Fires, floods, hurricanes — while most people flee from natural disasters such as these, first responders run toward them.
In the FOX Weather documentary "Weather Warriors: Heroes on the Front Lines," FOX News Channel senior meteorologist Janice Dean speaks to firefighters, veterans and a disaster relief ministry which turn devastation caused by extreme weather into hope.
The stories of these unsung heroes are told through a series of vignettes in the documentary, highlighting their work to put the lives of others before their own.
Janice Dean's story
"Weather Warriors: Heroes on the Front Lines" kicks off with Dean covering her own experience as a meteorologist, helping the public to understand and prepare for extreme weather, such as Superstorm Sandy in October 2012.
She also notes her personal connection to the first responder community, as her husband, Sean, is a New York City firefighter.
"Being part of a family of first responders is really an honor," Dean said.
She recalls how her husband was inspired to become a firefighter by his father, an Air Force veteran and firefighter who came home from work "smelling of smoke."
A family dedicated to service
The second vignette covers another family of first responders – the Hegen brothers. Dean spoke with two, who are firefighters, and one a retired EMT and paramedic in New York City.
Like Dean, the Hegens came from a family dedicated to service.
"It comes from a sense of wanting to help people," said Bill Hegen. "We grew up in a close-knit neighborhood where we knew a lot of firemen and police officers."
The Hegens recall how they responded to disasters ranging from 9/11 to Superstorm Sandy, and what it takes to be a first responder.
"It’s the best job on the planet," said Joe Hegen.
Crossing the Rubicon
The next group highlighted in "Weather Warriors: Heroes on the Front Lines" are also a family, but rather than be connected by blood, they are connected by a mission.
Team Rubicon includes about 150,000 volunteers around the world, with 70% of them being veterans. The organization assists communities in emergency situations, such as the 2010 Haiti earthquake and the current war in Ukraine.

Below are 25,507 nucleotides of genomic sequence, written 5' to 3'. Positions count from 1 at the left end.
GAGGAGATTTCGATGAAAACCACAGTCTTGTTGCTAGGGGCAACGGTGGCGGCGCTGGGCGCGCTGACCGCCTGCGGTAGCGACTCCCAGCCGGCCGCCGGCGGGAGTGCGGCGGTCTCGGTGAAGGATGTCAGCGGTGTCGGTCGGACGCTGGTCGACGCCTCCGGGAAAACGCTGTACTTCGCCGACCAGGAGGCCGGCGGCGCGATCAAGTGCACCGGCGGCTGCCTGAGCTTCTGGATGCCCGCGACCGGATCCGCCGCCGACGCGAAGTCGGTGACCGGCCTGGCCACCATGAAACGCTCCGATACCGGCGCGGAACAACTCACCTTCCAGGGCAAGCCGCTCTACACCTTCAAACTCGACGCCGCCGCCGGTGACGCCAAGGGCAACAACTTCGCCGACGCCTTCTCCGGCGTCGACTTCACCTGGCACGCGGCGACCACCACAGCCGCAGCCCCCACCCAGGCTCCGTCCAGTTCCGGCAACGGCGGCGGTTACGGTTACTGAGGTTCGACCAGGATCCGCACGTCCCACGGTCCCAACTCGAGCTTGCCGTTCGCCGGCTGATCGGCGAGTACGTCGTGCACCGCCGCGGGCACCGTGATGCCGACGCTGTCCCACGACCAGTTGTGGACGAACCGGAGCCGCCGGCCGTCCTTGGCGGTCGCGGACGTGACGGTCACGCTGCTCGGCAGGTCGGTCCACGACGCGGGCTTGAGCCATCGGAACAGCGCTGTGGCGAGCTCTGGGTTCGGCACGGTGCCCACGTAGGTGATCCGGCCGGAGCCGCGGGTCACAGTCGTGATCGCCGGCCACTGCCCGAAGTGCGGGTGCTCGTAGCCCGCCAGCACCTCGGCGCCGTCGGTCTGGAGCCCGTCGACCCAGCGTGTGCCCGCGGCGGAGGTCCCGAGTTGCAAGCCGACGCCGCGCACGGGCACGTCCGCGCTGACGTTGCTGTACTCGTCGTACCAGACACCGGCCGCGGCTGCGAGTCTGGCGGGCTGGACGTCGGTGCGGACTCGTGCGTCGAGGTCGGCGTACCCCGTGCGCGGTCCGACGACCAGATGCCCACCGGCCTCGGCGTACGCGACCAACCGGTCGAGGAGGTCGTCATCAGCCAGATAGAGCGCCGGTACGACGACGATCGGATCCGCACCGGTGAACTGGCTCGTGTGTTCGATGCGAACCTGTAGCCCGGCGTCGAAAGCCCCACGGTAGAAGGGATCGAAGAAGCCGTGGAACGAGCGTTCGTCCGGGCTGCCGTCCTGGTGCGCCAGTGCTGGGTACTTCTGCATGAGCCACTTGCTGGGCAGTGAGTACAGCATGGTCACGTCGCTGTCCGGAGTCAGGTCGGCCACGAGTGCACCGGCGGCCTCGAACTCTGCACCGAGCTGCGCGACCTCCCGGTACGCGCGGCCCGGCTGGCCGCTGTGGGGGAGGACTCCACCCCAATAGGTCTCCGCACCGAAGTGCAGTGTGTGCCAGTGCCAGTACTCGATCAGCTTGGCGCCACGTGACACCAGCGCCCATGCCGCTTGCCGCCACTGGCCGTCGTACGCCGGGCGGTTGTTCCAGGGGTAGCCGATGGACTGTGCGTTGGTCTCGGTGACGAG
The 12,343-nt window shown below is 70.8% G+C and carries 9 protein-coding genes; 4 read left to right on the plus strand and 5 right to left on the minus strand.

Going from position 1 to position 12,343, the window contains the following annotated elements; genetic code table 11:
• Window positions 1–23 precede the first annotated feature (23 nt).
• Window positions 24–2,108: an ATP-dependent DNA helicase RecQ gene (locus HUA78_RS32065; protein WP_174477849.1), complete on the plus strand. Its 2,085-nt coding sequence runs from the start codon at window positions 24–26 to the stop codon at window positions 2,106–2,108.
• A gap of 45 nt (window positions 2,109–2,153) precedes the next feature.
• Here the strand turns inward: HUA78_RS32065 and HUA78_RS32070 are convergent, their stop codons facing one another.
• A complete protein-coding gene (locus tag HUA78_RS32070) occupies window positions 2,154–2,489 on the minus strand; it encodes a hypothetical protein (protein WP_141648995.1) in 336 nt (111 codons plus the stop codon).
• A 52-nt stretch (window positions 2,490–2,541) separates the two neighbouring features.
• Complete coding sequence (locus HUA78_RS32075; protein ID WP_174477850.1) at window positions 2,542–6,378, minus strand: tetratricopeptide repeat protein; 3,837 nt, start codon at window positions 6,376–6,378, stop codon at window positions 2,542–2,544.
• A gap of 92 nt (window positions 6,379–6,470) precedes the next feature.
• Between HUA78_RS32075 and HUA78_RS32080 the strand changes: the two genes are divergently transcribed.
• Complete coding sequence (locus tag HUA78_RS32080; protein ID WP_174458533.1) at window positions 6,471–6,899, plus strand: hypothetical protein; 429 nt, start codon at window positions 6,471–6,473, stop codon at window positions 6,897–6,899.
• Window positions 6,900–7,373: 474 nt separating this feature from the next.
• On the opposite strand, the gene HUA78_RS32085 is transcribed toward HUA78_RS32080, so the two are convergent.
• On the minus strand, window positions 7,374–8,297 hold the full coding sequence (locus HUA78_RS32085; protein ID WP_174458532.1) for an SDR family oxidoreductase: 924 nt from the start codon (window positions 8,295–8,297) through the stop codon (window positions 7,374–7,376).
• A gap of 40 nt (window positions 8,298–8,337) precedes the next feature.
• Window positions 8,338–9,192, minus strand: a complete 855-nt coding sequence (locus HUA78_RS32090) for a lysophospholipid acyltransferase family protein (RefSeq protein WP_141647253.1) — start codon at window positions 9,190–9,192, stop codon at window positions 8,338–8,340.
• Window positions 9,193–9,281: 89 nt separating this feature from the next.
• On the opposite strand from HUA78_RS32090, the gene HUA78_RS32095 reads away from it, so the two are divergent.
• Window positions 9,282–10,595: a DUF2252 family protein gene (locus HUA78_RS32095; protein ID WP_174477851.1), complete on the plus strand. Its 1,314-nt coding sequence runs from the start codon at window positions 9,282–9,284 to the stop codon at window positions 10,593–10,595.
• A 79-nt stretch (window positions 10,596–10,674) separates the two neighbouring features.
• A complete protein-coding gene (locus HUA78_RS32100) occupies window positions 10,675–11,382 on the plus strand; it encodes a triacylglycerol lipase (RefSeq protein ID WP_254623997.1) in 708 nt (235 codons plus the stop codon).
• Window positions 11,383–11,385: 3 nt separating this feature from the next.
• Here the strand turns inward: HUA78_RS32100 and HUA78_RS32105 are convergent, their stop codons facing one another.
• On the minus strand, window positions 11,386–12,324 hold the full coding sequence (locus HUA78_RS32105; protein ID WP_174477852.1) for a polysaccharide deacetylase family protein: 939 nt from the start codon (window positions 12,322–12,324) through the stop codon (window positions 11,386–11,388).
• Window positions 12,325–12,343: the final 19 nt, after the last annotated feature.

Dean first came across Team Rubicon when they were deployed in Houston after Hurricane Harvey barreled through in August 2017. According to Team Rubicon's head of strategic partnerships Matt Colvin, the organization has helped approximately 120 families rebuild and return to their homes.
"Some of the best parts of Team Rubicon are the hugs after you’ve provided somebody with a service they just never thought would come," Colvin said. "It’s a feeling that there’s not much to compare it to."
In another part of "Weather Warriors: Heroes on the Front Lines," Dean hands the reins over to FOX Weather multimedia journalist Mitti Hicks to talk about the impact disaster relief ministry Eight Days of Hope made in LaPlace, Louisiana, when Hurricane Ida hit in August 2021.
Hicks spoke with one LaPlace resident, a veteran whose home was destroyed by Hurricane Ida’s floodwaters and who prayed for strength and resilience. Eight months after Ida, volunteers from Eight Days of Hope came to help.
Eight Days of Hope founder Steve Tybor said the number eight in the Bible means "new beginnings." He added that the ministry now has at least 50,000 volunteers who have responded to more than 60 natural disasters nationwide.
"We’ve made some lifelong friends here," Tybor said of his ministry’s work in LaPlace. "You can’t do what we do and not leave unchanged."
Firefighting and love
The last story in "Weather Warriors: Heroes on the Front Lines" highlights a husband-and-wife duo of wildland firefighters who were brought together by their shared desire to help. Their story is told by their son, FOX Weather correspondent Max Gorden.
Gordon interviews his parents, Bruce Gorden and Edy Ullman, about the different paths they took to become wildland firefighters — his father came from a family of firefighters, while Gorden’s mother pivoted from a career in law to one in firefighting — and the unique ways their careers shaped their marriage and parenthood.
Despite both the risks and heroics involved in their work, Gorden and Ullman remain grounded and focused on what matters.
"We’re just here to try to sort things out and make things better," said Bruce Gorden.
The best in humanity
Whether by fighting fires, saving people from floods or providing relief efforts, first responders go above and beyond to serve their communities.
"I see it all the time," Dean said. "When tragedy happens, that’s when you see the best in humanity, that’s when you see human beings coming out and helping each other."